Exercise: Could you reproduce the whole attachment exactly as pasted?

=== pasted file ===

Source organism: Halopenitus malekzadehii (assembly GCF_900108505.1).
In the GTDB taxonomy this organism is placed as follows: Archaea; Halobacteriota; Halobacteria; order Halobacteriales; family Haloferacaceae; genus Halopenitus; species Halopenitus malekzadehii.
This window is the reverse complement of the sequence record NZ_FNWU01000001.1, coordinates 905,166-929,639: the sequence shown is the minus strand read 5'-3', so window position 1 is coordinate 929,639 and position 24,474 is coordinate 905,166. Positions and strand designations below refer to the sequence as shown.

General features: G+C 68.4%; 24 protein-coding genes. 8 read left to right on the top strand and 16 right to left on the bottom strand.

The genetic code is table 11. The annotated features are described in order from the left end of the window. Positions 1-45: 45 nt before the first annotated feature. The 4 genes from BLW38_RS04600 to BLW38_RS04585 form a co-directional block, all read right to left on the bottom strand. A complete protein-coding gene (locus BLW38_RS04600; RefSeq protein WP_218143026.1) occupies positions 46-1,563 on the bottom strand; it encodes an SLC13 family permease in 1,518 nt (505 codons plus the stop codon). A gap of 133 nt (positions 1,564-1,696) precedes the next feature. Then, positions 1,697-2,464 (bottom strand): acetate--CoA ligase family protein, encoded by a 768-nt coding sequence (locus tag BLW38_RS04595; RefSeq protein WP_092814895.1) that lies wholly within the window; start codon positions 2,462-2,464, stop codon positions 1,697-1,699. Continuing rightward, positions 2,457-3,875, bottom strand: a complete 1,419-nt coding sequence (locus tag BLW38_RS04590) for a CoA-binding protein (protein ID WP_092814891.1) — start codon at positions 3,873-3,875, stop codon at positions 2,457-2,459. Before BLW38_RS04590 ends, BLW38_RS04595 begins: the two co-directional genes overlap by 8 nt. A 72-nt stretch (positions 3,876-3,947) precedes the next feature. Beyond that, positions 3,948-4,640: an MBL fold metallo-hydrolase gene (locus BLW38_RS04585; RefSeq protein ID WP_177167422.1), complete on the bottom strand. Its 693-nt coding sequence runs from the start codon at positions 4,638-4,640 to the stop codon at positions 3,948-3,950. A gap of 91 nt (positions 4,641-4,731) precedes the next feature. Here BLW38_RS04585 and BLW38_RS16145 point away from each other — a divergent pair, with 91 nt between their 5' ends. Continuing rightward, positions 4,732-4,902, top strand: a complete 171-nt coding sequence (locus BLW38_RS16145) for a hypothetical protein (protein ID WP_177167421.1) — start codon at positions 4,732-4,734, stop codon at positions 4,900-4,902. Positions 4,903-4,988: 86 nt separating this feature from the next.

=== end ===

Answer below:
Source organism: Halopenitus malekzadehii (assembly GCF_900108505.1).
In the GTDB taxonomy this organism is placed as follows: Archaea; Halobacteriota; Halobacteria; order Halobacteriales; family Haloferacaceae; genus Halopenitus; species Halopenitus malekzadehii.
This window is the reverse complement of the sequence record NZ_FNWU01000001.1, coordinates 905,166-929,639: the sequence shown is the minus strand read 5'-3', so window position 1 is coordinate 929,639 and position 24,474 is coordinate 905,166. Positions and strand designations below refer to the sequence as shown.

General features: G+C 68.4%; 24 protein-coding genes. 8 read left to right on the top strand and 16 right to left on the bottom strand.

The genetic code is table 11. The annotated features are described in order from the left end of the window. Positions 1-45: 45 nt before the first annotated feature. The 4 genes from BLW38_RS04600 to BLW38_RS04585 form a co-directional block, all read right to left on the bottom strand. A complete protein-coding gene (locus BLW38_RS04600; RefSeq protein WP_218143026.1) occupies positions 46-1,563 on the bottom strand; it encodes an SLC13 family permease in 1,518 nt (505 codons plus the stop codon). A gap of 133 nt (positions 1,564-1,696) precedes the next feature. Then, positions 1,697-2,464 (bottom strand): acetate--CoA ligase family protein, encoded by a 768-nt coding sequence (locus tag BLW38_RS04595; RefSeq protein WP_092814895.1) that lies wholly within the window; start codon positions 2,462-2,464, stop codon positions 1,697-1,699. Continuing rightward, positions 2,457-3,875, bottom strand: a complete 1,419-nt coding sequence (locus tag BLW38_RS04590) for a CoA-binding protein (protein ID WP_092814891.1) — start codon at positions 3,873-3,875, stop codon at positions 2,457-2,459. Before BLW38_RS04590 ends, BLW38_RS04595 begins: the two co-directional genes overlap by 8 nt. A 72-nt stretch (positions 3,876-3,947) precedes the next feature. Beyond that, positions 3,948-4,640: an MBL fold metallo-hydrolase gene (locus BLW38_RS04585; RefSeq protein ID WP_177167422.1), complete on the bottom strand. Its 693-nt coding sequence runs from the start codon at positions 4,638-4,640 to the stop codon at positions 3,948-3,950. A gap of 91 nt (positions 4,641-4,731) precedes the next feature. Here BLW38_RS04585 and BLW38_RS16145 point away from each other — a divergent pair, with 91 nt between their 5' ends. Continuing rightward, positions 4,732-4,902, top strand: a complete 171-nt coding sequence (locus BLW38_RS16145) for a hypothetical protein (protein ID WP_177167421.1) — start codon at positions 4,732-4,734, stop codon at positions 4,900-4,902. Positions 4,903-4,988: 86 nt separating this feature from the next.